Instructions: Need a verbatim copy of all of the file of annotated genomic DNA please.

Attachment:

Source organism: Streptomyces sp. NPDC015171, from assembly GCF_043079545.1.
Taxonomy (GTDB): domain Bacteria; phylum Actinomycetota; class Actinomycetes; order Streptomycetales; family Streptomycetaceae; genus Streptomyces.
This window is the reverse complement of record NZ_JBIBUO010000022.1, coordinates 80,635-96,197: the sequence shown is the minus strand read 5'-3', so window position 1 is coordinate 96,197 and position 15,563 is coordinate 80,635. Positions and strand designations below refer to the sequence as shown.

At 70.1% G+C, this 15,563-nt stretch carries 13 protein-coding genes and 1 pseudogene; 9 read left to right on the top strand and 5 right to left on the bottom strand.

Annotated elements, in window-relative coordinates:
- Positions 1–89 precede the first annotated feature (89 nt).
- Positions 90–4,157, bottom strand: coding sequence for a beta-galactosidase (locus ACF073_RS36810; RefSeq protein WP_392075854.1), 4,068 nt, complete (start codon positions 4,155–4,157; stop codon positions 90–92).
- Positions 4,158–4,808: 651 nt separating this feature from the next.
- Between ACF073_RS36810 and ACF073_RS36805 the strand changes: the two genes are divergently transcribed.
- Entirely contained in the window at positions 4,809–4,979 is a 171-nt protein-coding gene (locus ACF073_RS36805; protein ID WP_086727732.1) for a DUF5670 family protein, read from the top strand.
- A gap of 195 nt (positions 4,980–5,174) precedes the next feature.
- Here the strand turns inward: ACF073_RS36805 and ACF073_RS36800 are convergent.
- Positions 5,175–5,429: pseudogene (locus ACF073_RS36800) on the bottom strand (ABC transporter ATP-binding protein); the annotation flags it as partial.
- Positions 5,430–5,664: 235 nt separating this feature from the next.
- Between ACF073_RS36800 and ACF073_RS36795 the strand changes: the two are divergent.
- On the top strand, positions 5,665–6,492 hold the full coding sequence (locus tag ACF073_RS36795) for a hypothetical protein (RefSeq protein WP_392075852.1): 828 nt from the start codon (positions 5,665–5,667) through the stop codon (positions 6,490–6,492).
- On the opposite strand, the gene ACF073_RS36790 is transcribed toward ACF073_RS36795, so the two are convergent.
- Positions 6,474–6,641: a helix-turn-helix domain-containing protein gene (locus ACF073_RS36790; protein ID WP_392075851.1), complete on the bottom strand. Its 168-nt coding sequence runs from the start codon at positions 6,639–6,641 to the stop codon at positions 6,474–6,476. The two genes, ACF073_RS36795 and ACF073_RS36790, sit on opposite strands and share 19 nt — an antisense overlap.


Source organism: Streptomyces sp. NPDC015171, from assembly GCF_043079545.1.
Taxonomy (GTDB): domain Bacteria; phylum Actinomycetota; class Actinomycetes; order Streptomycetales; family Streptomycetaceae; genus Streptomyces.
This window is the reverse complement of record NZ_JBIBUO010000022.1, coordinates 80,635-96,197: the sequence shown is the minus strand read 5'-3', so window position 1 is coordinate 96,197 and position 15,563 is coordinate 80,635. Positions and strand designations below refer to the sequence as shown.

At 70.1% G+C, this 15,563-nt stretch carries 13 protein-coding genes and 1 pseudogene; 9 read left to right on the top strand and 5 right to left on the bottom strand.

Annotated elements, in window-relative coordinates:
- Positions 1–89 precede the first annotated feature (89 nt).
- Positions 90–4,157, bottom strand: coding sequence for a beta-galactosidase (locus ACF073_RS36810; RefSeq protein WP_392075854.1), 4,068 nt, complete (start codon positions 4,155–4,157; stop codon positions 90–92).
- Positions 4,158–4,808: 651 nt separating this feature from the next.
- Between ACF073_RS36810 and ACF073_RS36805 the strand changes: the two genes are divergently transcribed.
- Entirely contained in the window at positions 4,809–4,979 is a 171-nt protein-coding gene (locus ACF073_RS36805; protein ID WP_086727732.1) for a DUF5670 family protein, read from the top strand.
- A gap of 195 nt (positions 4,980–5,174) precedes the next feature.
- Here the strand turns inward: ACF073_RS36805 and ACF073_RS36800 are convergent.
- Positions 5,175–5,429: pseudogene (locus ACF073_RS36800) on the bottom strand (ABC transporter ATP-binding protein); the annotation flags it as partial.
- Positions 5,430–5,664: 235 nt separating this feature from the next.
- Between ACF073_RS36800 and ACF073_RS36795 the strand changes: the two are divergent.
- On the top strand, positions 5,665–6,492 hold the full coding sequence (locus tag ACF073_RS36795) for a hypothetical protein (RefSeq protein WP_392075852.1): 828 nt from the start codon (positions 5,665–5,667) through the stop codon (positions 6,490–6,492).
- On the opposite strand, the gene ACF073_RS36790 is transcribed toward ACF073_RS36795, so the two are convergent.
- Positions 6,474–6,641: a helix-turn-helix domain-containing protein gene (locus ACF073_RS36790; protein ID WP_392075851.1), complete on the bottom strand. Its 168-nt coding sequence runs from the start codon at positions 6,639–6,641 to the stop codon at positions 6,474–6,476. The two genes, ACF073_RS36795 and ACF073_RS36790, sit on opposite strands and share 19 nt — an antisense overlap.